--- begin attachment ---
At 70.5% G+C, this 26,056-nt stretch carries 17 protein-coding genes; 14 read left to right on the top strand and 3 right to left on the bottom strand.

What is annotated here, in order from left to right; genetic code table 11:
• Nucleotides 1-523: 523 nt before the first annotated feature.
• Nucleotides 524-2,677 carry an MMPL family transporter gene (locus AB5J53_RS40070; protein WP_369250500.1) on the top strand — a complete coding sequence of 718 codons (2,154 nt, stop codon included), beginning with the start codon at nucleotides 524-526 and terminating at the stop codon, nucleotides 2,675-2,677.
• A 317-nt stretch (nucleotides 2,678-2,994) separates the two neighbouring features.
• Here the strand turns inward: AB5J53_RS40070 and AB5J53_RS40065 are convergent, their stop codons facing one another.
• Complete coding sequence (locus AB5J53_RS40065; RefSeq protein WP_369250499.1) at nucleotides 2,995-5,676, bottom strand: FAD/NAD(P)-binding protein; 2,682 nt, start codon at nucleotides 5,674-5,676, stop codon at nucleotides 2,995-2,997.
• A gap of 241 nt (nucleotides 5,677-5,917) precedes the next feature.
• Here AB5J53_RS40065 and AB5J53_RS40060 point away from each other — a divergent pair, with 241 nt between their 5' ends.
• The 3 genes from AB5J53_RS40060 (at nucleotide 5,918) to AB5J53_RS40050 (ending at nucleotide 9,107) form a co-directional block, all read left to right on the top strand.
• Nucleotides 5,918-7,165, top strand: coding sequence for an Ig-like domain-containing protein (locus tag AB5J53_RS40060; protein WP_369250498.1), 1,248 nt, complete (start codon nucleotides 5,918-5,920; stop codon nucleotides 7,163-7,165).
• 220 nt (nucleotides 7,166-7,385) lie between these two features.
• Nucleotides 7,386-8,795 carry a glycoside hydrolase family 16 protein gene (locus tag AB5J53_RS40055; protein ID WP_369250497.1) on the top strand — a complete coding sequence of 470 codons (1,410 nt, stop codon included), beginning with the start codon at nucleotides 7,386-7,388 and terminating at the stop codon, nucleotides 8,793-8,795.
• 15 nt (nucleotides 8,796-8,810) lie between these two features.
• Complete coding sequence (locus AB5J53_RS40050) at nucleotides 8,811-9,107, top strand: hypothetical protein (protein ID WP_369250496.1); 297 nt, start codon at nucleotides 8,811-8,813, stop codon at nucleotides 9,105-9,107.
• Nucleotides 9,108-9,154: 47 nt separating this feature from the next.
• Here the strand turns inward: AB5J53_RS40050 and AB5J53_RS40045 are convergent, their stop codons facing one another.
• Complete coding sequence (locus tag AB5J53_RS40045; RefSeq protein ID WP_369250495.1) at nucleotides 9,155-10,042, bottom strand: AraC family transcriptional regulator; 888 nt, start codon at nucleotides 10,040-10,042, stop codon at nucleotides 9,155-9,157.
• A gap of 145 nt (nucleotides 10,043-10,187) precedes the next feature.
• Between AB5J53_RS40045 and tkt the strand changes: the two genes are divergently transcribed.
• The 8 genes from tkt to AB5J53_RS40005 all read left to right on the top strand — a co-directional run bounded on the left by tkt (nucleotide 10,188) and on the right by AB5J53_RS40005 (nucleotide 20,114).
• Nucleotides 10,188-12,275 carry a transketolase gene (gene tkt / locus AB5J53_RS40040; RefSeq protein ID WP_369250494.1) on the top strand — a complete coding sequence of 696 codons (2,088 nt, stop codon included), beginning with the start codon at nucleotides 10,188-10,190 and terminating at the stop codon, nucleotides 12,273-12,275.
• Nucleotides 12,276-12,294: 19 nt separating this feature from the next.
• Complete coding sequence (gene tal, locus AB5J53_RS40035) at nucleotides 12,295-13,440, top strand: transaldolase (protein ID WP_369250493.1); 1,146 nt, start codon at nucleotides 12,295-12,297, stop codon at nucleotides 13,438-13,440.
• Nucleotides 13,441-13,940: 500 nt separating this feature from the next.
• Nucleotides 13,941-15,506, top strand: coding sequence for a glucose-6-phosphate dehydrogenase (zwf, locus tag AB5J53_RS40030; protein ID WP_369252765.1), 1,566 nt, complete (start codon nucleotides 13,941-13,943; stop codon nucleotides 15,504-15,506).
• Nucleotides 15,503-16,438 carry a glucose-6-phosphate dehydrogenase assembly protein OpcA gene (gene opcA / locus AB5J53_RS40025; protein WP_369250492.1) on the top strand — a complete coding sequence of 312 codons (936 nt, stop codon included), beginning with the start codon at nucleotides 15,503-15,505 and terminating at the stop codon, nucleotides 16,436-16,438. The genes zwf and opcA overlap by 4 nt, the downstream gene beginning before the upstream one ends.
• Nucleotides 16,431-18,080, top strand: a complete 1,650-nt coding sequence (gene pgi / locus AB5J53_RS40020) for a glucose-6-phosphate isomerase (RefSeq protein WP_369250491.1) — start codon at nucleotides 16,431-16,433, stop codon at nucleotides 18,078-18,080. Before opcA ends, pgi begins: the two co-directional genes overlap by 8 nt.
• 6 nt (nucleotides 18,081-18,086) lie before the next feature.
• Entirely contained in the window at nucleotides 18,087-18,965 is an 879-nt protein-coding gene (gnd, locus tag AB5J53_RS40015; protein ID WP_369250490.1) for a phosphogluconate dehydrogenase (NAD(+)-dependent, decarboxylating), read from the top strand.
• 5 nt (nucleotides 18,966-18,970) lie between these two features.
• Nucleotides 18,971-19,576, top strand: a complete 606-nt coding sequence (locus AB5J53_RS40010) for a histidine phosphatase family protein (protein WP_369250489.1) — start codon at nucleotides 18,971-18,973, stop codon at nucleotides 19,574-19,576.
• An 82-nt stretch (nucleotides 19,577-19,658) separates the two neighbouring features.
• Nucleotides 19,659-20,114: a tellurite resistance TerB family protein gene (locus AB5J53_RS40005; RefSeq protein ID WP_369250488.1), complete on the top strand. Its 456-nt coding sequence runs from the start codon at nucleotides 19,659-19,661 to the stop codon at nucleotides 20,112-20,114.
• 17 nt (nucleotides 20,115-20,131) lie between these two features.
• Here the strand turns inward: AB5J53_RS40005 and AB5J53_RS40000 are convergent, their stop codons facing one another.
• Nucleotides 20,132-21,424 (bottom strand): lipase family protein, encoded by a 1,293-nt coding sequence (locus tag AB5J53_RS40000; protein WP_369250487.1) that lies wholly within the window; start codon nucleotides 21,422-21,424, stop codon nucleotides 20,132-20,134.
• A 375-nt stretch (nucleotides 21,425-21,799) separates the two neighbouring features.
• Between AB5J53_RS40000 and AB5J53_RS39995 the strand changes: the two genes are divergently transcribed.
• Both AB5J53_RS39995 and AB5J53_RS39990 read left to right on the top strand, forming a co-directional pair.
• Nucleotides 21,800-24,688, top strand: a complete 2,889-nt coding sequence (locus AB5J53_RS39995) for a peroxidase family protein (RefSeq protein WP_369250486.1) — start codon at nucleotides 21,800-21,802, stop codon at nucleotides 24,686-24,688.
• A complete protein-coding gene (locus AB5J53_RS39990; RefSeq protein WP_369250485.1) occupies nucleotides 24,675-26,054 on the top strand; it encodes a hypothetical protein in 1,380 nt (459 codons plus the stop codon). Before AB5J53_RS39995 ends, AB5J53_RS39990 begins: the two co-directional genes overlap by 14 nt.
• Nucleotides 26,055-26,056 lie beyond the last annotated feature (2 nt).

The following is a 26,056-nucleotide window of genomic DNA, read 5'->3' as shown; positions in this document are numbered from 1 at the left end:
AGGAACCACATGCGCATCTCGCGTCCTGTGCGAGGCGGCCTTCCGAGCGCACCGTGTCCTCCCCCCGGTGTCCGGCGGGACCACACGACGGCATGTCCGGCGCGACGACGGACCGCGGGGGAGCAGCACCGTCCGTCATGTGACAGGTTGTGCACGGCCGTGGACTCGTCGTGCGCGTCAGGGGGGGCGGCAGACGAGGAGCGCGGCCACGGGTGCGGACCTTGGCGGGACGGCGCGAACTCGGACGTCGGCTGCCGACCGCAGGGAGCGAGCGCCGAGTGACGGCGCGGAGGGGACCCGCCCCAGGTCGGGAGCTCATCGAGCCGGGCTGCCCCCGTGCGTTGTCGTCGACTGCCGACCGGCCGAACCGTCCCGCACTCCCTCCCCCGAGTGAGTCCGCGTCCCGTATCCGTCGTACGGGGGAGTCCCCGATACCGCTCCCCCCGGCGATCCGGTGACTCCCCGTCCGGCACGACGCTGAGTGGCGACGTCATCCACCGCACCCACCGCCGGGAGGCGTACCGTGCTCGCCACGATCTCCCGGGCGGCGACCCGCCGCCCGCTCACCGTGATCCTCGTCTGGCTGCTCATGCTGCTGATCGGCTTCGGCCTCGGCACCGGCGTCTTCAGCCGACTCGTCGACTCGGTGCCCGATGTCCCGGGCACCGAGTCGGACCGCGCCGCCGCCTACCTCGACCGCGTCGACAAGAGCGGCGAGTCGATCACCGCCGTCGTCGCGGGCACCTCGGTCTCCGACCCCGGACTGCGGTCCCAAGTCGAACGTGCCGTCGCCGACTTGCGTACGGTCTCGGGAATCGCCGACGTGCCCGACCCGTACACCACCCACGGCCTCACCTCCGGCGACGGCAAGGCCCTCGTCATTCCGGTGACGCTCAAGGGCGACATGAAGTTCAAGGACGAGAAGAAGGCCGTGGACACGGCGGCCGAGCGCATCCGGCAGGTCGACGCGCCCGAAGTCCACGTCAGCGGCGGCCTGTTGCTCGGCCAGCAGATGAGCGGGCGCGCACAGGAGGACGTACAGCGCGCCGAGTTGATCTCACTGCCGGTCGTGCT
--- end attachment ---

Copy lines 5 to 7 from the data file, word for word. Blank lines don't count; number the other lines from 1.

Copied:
• A 317-nt stretch (nucleotides 2,678-2,994) separates the two neighbouring features.
• Here the strand turns inward: AB5J53_RS40070 and AB5J53_RS40065 are convergent, their stop codons facing one another.
• Complete coding sequence (locus AB5J53_RS40065; RefSeq protein WP_369250499.1) at nucleotides 2,995-5,676, bottom strand: FAD/NAD(P)-binding protein; 2,682 nt, start codon at nucleotides 5,674-5,676, stop codon at nucleotides 2,995-2,997.